1. To stop from motion or falling; to prop; to fix firmly; to hold up; to support. Aaron and Hur stayed up his hands, the one on the one side, and the other on the other side. (Ex. Xvii. 12) Sallows and reeds . . . For vineyards useful found To stay thy vines. (Dryden)
2. To support from sinking; to sustain with strength; to satisfy in part or for the time. He has devoured a whole loaf of bread and butter, and it has not staid his stomach for a minute. (Sir W. Scott)
3. To bear up under; to endure; to support; to resist successfully. She will not stay the siege of loving terms, Nor bide the encounter of assailing eyes. (Shak)
4. To hold from proceeding; to withhold; to restrain; to stop; to hold. Him backward overthrew and down him stayed With their rude hands grisly grapplement. (Spenser) All that may stay their minds from thinking that true which they heartly wish were false. (hooker)
5. To hinde; to delay; to detain; to keep back. Your ships are stayed at Venice. (Shak) This business staid me in london almost a week. (Evelyn) I was willing to stay my reader on an argument that appeared to me new. (locke)
6. To remain for the purpose of; to wait for. I stay dinner there.
7. To cause to cease; to put an end to. Stay your strife. (Shak) For flattering planets seemed to say This child should ills of ages stay. (Emerson)
8. (Science: engineering) To fasten or secure with stays; as, to stay a flat sheet in a steam boiler.
9. To tack, as a vessel, so that the other side of the vessel shall be presented to the wind. To stay a mast, to incline it forward or aft, or to one side, by the stays and backstays.
Origin: OF. Estayer, F. Etayer to prop, fr. OF. Estai, F. Etai, a prop, probably fr. OD. Stade, staeye, a prop, akin to E. Stead; or cf. Stay a rope to support a mast. Cf. Staid, Stay.
A large, strong rope, employed to support a mast, by being extended from the head of one mast down to some other, or to some part of the vessel. Those which lead forward are called fore-and-aft stays; those which lead to the vessel’s side are called backstays. In stays, or Hove in stays, a rope secured at the ends to the heads of the foremast and mainmast with thimbles spliced to its bight into which the stay tackles hook.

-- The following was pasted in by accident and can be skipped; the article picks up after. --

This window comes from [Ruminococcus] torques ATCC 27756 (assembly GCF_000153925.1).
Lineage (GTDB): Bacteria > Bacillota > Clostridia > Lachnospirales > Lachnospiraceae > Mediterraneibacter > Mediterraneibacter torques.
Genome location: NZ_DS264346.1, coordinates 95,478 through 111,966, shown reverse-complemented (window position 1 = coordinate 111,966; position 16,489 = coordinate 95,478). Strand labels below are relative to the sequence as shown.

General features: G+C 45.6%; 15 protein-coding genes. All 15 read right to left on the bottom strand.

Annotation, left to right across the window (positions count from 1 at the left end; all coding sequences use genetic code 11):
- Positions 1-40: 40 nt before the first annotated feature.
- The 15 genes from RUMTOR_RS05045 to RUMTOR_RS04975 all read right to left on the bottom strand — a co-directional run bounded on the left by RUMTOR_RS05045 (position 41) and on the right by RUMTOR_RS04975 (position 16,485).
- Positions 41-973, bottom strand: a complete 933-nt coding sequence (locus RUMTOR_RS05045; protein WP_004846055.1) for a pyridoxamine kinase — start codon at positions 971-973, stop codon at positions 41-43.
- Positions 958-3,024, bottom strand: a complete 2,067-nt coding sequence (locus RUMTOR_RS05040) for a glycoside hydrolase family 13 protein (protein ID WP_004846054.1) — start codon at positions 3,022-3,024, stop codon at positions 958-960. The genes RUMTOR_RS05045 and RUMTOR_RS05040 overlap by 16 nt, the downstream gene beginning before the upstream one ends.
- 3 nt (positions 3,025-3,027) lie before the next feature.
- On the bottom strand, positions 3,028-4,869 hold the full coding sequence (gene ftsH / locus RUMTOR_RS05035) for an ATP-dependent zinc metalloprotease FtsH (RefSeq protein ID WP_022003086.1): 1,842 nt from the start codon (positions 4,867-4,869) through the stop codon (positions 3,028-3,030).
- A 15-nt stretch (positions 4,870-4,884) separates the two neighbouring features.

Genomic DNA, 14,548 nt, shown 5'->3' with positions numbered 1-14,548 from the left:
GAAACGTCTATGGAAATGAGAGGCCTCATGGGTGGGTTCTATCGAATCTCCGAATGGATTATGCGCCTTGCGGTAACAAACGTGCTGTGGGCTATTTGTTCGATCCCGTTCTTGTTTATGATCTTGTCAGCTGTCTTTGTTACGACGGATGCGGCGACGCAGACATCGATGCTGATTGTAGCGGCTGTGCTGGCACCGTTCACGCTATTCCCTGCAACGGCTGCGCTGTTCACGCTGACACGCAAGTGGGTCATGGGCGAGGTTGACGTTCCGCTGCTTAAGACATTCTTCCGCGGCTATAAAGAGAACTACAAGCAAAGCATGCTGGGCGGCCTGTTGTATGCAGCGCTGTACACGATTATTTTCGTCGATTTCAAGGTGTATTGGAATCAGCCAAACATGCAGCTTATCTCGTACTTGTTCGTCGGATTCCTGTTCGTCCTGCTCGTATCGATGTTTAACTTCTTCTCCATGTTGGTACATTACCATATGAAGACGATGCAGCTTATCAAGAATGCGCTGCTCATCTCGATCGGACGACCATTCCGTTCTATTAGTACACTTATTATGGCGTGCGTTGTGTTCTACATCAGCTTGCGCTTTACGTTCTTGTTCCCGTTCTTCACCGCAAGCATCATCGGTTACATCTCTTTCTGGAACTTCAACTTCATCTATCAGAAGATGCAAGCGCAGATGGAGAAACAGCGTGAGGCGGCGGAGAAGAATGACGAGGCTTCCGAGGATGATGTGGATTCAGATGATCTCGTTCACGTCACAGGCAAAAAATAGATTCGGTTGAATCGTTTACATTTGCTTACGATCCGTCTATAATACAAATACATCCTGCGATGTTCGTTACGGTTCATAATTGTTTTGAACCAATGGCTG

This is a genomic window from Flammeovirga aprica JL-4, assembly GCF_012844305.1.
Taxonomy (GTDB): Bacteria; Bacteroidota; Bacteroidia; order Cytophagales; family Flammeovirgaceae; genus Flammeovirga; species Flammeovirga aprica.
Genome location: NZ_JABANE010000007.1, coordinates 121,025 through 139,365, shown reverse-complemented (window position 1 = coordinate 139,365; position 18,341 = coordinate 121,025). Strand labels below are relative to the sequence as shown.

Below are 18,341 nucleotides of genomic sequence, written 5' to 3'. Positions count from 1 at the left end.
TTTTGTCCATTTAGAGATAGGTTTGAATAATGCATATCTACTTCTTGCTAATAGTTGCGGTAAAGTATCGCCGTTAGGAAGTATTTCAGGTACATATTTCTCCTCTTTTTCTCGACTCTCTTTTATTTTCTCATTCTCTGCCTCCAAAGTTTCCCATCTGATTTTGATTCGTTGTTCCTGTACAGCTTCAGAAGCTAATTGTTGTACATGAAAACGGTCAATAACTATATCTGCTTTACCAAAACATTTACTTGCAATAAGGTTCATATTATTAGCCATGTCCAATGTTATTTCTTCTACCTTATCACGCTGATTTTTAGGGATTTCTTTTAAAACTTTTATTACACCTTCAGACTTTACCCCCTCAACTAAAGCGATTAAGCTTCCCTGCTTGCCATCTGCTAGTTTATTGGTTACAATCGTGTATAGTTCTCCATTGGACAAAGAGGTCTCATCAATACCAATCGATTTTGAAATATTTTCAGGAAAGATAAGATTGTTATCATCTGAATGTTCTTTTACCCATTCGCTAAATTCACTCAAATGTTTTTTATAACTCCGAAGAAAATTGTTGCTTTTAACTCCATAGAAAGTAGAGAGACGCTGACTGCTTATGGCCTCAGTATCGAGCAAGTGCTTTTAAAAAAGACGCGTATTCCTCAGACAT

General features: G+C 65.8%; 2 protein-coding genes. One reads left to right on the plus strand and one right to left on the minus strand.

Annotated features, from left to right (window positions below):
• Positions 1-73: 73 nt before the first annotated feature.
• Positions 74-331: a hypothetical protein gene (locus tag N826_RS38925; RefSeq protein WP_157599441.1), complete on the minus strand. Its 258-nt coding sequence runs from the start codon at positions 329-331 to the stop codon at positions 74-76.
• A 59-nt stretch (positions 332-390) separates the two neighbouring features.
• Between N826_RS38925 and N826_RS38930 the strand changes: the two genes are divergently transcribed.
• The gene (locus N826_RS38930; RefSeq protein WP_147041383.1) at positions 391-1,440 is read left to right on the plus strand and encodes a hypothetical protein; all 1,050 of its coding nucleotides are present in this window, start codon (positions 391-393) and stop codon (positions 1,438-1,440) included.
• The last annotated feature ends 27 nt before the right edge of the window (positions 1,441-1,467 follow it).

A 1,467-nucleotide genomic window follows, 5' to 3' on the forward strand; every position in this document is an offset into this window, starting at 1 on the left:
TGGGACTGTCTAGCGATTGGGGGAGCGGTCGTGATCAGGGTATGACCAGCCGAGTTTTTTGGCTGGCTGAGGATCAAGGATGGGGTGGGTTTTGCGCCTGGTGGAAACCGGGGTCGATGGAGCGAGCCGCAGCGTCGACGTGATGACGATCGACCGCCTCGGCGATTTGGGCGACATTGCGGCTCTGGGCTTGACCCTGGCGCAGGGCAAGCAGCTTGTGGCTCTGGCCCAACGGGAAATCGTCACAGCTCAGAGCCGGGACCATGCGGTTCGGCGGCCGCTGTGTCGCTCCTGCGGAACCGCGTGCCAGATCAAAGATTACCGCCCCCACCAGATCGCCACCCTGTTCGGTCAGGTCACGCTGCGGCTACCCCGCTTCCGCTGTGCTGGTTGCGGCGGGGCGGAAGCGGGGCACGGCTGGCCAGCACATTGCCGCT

Origin: AS. Staeg, akin to D, G, Icel, Sw, & Dan. Stag; cf. OF. Estai, F. Etai, of Teutonic origin.
1. That which serves as a prop; a support. My only strength and stay. Trees serve as so many stays for their vines. (Addison) Lord Liverpool is the single stay of this ministry. (Coleridge)
2. A corset stiffened with whalebone or other material, worn by women, and rarely by men. How the strait stays the slender waist constrain. (gay)
3. Continuance in a place; abode for a space of time; sojourn; as, you make a short stay in this city. Make haste, and leave thy business and thy care; no mortal interest can be worth thy stay. (Dryden) Embrace the hero and his stay implore. (waller)
4. Cessation of motion or progression; stand; stop. Made of sphere metal, never to decay Until his revolution was at stay. (milton) Affairs of state seemed rather to stand at a stay. (Hayward)
5. Hindrance; let; check. They were able to read good authors without any stay, if the book were not false. (Robynson (more’s utopia))
6. Restraint of passion; moderation; caution; steadiness; sobriety. Not grudging that thy lust hath bounds and stays. The wisdom, stay, and moderation of the king. (bacon) With prudent stay he long deferred The rough contention. (philips)
7. (Science: engineering) Strictly, a part in tension to hold the parts together, or stiffen them.
(Science: mechanics) Stay bolt, a bolt or short rod, connecting opposite plates, so as to prevent them from being bulged out when acted upon by a pressure which tends to force them apart, as in the leg of a steam boiler. Stay busk, a stiff piece of wood, steel, or whalebone, for the front support of a woman’s stays. Cf. Busk. Stay rod, a rod which acts as a stay, particularly in a steam boiler.
Origin: Cf. OF. Estai, F. Etai support, and E. Stay a rope to support a mast.